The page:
The Ethics of the Art Market

The art market is currently booming. Last November the record for the most expensive painting ever sold at auction was shattered by Leonardo da Vinci’s “Salvator Mundi” selling for $450.3 Million. However increasingly many of these great works of art go right into storage as their buyers see them as sound investments that will appreciate in value rather than masterpieces to be appreciated for their beauty. Although many great works of art hang in private collections, at least they are gazed upon by some humans, which leads to the question, does putting art in a box as in investment defeat the point of the art?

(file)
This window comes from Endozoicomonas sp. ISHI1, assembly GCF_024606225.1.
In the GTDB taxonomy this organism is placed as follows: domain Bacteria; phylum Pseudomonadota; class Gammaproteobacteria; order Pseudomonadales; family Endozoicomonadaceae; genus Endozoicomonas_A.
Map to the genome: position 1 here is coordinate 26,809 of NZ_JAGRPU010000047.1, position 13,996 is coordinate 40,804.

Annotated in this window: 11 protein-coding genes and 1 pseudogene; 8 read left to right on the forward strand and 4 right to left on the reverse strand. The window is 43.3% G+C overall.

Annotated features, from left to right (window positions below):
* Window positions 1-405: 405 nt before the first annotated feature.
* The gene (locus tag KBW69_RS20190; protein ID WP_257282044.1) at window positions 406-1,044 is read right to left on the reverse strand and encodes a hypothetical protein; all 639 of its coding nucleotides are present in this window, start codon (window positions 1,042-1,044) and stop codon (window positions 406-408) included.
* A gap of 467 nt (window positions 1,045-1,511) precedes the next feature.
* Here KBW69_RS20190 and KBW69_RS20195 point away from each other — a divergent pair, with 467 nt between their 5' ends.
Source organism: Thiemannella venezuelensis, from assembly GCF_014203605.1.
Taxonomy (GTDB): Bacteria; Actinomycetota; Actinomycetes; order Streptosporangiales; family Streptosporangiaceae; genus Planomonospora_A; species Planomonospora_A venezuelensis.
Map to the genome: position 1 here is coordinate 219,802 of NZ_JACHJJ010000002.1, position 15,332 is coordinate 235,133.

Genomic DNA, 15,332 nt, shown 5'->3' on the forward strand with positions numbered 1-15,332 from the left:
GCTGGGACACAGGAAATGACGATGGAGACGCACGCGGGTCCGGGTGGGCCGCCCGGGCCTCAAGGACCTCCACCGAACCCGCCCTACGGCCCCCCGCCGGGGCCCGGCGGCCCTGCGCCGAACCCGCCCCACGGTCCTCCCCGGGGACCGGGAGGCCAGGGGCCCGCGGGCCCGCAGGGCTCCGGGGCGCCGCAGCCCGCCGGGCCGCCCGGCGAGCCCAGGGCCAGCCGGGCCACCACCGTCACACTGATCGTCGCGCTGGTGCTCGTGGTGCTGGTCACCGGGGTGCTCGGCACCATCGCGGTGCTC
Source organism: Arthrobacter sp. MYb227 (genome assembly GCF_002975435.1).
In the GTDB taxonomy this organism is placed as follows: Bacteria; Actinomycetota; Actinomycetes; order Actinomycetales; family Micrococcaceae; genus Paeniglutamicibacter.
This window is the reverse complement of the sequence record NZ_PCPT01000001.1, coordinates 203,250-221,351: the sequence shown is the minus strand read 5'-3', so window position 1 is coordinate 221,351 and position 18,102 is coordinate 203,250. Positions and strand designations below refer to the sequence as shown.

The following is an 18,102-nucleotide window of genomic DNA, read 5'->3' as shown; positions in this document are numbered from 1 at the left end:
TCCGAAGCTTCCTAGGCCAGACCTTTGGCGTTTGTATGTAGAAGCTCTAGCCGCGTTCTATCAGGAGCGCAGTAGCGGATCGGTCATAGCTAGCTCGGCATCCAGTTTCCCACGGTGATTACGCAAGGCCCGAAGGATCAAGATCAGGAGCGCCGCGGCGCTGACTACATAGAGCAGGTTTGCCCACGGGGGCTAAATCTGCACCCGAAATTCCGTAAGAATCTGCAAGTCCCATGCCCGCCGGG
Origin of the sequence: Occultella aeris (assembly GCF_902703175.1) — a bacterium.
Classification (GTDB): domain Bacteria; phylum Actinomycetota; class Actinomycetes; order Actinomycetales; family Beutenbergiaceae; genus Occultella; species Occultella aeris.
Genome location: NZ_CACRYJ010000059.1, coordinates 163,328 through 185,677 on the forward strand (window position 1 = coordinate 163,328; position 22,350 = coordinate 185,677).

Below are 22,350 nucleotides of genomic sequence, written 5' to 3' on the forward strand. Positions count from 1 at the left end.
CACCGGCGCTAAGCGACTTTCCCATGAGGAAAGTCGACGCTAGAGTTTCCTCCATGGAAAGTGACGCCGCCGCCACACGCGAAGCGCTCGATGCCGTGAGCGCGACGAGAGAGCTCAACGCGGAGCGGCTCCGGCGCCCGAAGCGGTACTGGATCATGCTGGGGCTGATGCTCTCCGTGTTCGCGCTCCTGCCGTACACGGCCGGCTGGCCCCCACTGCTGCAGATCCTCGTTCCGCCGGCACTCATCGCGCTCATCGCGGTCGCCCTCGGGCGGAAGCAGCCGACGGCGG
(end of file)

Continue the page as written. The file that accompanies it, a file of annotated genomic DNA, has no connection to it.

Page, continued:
And what about the artists? How should they feel about their life’s work going unappreciated in a warehouse somewhere? Yet one may argue that art being seen as also an investment opportunity brings more money to artists and enables more artists to make a living. To complicate things even further, often those paying big dollars for pieces of artwork did not come by their money in very ethical ways and art provides a convenient way for them to launder their money. Should artists consider these issues when selling their work?

Is it immoral for art masterpieces to go unappreciated? Should we regulate the art market to prevent this and other issues? Should artists consider to who and how sell their work? The answer to these questions seems to depend on the answer to the more general question: what is the purpose of the art anyway?